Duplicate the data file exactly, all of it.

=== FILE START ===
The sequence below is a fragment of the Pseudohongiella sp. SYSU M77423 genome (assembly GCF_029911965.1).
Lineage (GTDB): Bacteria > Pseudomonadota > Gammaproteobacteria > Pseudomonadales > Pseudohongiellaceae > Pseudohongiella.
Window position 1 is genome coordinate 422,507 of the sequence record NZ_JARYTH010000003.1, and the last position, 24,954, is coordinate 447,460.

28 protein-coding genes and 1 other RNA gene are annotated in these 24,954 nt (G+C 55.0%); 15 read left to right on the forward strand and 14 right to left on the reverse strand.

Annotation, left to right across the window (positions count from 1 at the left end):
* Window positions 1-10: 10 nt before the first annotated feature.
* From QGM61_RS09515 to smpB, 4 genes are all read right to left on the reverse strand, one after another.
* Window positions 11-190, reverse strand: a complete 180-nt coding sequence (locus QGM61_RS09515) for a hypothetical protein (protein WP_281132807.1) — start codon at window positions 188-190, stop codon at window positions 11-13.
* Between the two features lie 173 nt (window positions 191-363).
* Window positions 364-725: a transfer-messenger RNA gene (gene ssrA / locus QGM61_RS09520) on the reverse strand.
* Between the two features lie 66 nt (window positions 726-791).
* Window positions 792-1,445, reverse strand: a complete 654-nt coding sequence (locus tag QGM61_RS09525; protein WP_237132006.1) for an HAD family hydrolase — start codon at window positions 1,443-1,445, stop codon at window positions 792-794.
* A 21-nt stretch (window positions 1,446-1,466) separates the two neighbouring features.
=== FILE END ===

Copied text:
The sequence below is a fragment of the Pseudohongiella sp. SYSU M77423 genome (assembly GCF_029911965.1).
Lineage (GTDB): Bacteria > Pseudomonadota > Gammaproteobacteria > Pseudomonadales > Pseudohongiellaceae > Pseudohongiella.
Window position 1 is genome coordinate 422,507 of the sequence record NZ_JARYTH010000003.1, and the last position, 24,954, is coordinate 447,460.

28 protein-coding genes and 1 other RNA gene are annotated in these 24,954 nt (G+C 55.0%); 15 read left to right on the forward strand and 14 right to left on the reverse strand.

Annotation, left to right across the window (positions count from 1 at the left end):
* Window positions 1-10: 10 nt before the first annotated feature.
* From QGM61_RS09515 to smpB, 4 genes are all read right to left on the reverse strand, one after another.
* Window positions 11-190, reverse strand: a complete 180-nt coding sequence (locus QGM61_RS09515) for a hypothetical protein (protein WP_281132807.1) — start codon at window positions 188-190, stop codon at window positions 11-13.
* Between the two features lie 173 nt (window positions 191-363).
* Window positions 364-725: a transfer-messenger RNA gene (gene ssrA / locus QGM61_RS09520) on the reverse strand.
* Between the two features lie 66 nt (window positions 726-791).
* Window positions 792-1,445, reverse strand: a complete 654-nt coding sequence (locus tag QGM61_RS09525; protein WP_237132006.1) for an HAD family hydrolase — start codon at window positions 1,443-1,445, stop codon at window positions 792-794.
* A 21-nt stretch (window positions 1,446-1,466) separates the two neighbouring features.